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Ride Or Die

London’s best days out almost always involve a bike

Written by . Published on July 8th 2011.

Ride Or Die

CYCLING in London is the hot topic of the moment. Scores of new cyclists are fleeing from their cars and taking to the roads to avoid the stresses of the doomsday rush hour. Busy streets, cars horns, road-rage and sweat drenched bodies – these are all things you may have experienced as a London cyclist. One can only dream of a relaxing cycle ride in London right?

One thing I’m sure all Londoners are aware of is the complete chaotic and cramped nature of the roads. New research out this week reports that in some areas of central London there are more cyclists than cars in rush hour. The investment of new infrastructure and the introduction of the ‘Boris Bikes’ have debatably played a huge part, as well as the financial, environmental and health benefits.

I moved to London a year ago equipped with a new bike and helmet, ready to tackle the London roads head on. I can safely say (to date), I’ve avoided any of the aforementioned hazards, bar the odd puncture. Being the romantic cyclist that I am, the sun shining and a soft breeze sifting through my hair is my idea of a blissful cycle ride. London wasn’t fulfilling this dream upon first inspection. Being brought up in Bristol, where it is easy to escape the city via scenic cycle routes, I was, however, interested to see what London had to offer in terms of cycling out of the city in a safe and scenic environment.

bike signBike sign

After a few soggy Sundays in and around London on my bike I’d explored as much of the city as I could. One thing soon became clear – there are an array of great off-road cycle routes along canals, rivers and through parks that often go unexplored by the public. London's Waterway Network Map is a great resource for dipping away from the hussle and bustle of the streets.

Greenwich to Banbury Reservoir is a great route to start off with. It covers 31 miles along Route 1 of the National Cycle Network.

It starts by following the south side of the Thames east of Greenwich and the Lea Valley, which runs north-south through the heart of east London. The Thames section offers plenty passing through working docks, new riverside developments and landmarks such as the O2 centre. North from Greenwich, the stresses of London’s busy roads are avoided when the route hits a long stretch of off-road sections passing through Regents Canal towpath, Victoria Park – one of the oldest municipal parks in the world, Hackney Marshes – the largest collection of football fields in Europe, Walthamstow Marsh Nature Reserve, Springfield Park and Lea Valley Regional Park.

The route is co-ordinated by Sustrans, the sustainable transport charity behind the National Cycle Network, who, to date, have developed over 13,000 miles of network across the UK using old railway lines, canals, parkland and quiet roads.

Downloadable maps for this route are available from the Sustrans website. Alternatively you can browse their online mapping.

After all the energy you’ve consumed, you’ll definitely need a good bit of grub for lunch. These establishments all offer excellent food and drink.  

The Crown, 223 Grove Road, Victoria Park, E3 5SN 

The Hackney Pearl, 11 Prince Edward Road, E9 5LX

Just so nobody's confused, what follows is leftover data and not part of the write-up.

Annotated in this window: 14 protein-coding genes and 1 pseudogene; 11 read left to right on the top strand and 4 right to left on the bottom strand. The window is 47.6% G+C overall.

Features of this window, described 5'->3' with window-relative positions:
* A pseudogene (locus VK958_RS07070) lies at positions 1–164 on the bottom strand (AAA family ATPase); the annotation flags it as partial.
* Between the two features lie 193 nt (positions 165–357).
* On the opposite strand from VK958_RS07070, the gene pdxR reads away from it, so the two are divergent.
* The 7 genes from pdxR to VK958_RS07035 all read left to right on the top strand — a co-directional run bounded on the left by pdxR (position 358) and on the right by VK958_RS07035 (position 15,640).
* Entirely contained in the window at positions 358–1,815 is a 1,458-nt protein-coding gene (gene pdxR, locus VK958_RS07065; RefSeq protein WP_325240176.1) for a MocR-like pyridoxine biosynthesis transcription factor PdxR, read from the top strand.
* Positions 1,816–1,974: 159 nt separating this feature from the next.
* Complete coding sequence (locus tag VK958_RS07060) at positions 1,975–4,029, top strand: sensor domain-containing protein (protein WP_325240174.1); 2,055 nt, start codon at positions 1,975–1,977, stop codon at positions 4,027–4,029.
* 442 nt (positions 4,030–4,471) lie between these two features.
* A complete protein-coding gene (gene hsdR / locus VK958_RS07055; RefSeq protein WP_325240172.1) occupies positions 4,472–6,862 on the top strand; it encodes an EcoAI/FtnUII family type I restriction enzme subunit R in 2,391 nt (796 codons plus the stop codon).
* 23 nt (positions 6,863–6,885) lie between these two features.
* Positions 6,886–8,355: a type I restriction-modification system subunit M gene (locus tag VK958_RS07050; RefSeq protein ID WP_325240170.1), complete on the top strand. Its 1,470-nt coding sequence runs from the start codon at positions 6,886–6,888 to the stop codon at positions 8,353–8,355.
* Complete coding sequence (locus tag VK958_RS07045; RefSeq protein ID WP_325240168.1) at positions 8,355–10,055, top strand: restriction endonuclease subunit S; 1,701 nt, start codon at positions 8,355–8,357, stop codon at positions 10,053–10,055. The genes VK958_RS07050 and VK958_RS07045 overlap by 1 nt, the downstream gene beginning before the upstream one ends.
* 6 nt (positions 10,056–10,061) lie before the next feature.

Spark Cafe, Springfield Park, E5 9EF

Another route that allows you a peaceful way out of London is the Thames Cycle Route.

The 25-mile stretch loosely follows the Thames from Greenwich all the way west to Hampton Court. It comprises of some of London’s safest and most serene cycling environments, passing some iconic landmarks such as Tower Bridge, the London Eye and Richmond Park.

Along the way, there are also well known attractions such as the London Wetland Centre at Barnes and numerous vantage points across the Thames. Maps can be purchased from the Sustrans shop.

There are some great places to eat along the way too including:

The Kings Arms, 2 Lion Gate, Hampton Court Road, KT8 9DD

White Hart, The Terrace, Riverside, SW13 0NR

Draft House Tower Bridge, 206-208 Tower Bridge Road, SE1 2UP

If it’s a shorter route you’re after, Little Venice to Horsenden Hill gives you an idyllic ride along one of the finest sections of London’s canal network following Route 6 of the National Cycle Network. The charming architecture of Little Venice provides a perfect starting point, that’s if you haven’t already been relaxing in nearby Regents Park beforehand, after which you’ll get to see the fascinating narrow boats aligning the Grand Union Canal all the way to Horsenden Hill. The route is flat, quiet and peaceful, with many street connections and nearby stations. Note there is a short no cycling section at the start of the route where the towpath is narrow.


Places to grab a bite:

Prince Alfred, 5a Formosa Street W9 1EE

Ballot Box, Horsenden Lane North, UB6 7QL

Grand Junction Arms, Canal Bridge, Acton Lane, NW10 7AD

The London Waterways map can be downloaded from: London waterways map.

Alternatively you can browse Sustrans online mapping or you can order map 6 and 7 from TFL for free on their website.

And don’t forget you can download maps for the location of the Barclay Bike Hire docking stations if you haven’t got your own bike. Additionally all fourteen cycling maps can be found from the TFL website


The London Cycling Campaign (LCC) is a campaign group pursuing better conditions for cyclists. www.lcc.org.uk

The UK’s national cyclists’ organisation – for advice on cycling, local cycling groups and cycle training for children and adults. www.ctc.org.uk

Information on London’s best traffic-free walking and cycling routes. www.royalparks.org.uk

Information on canals and cycling on canal towpaths from British waterways. www.watersacpe.com

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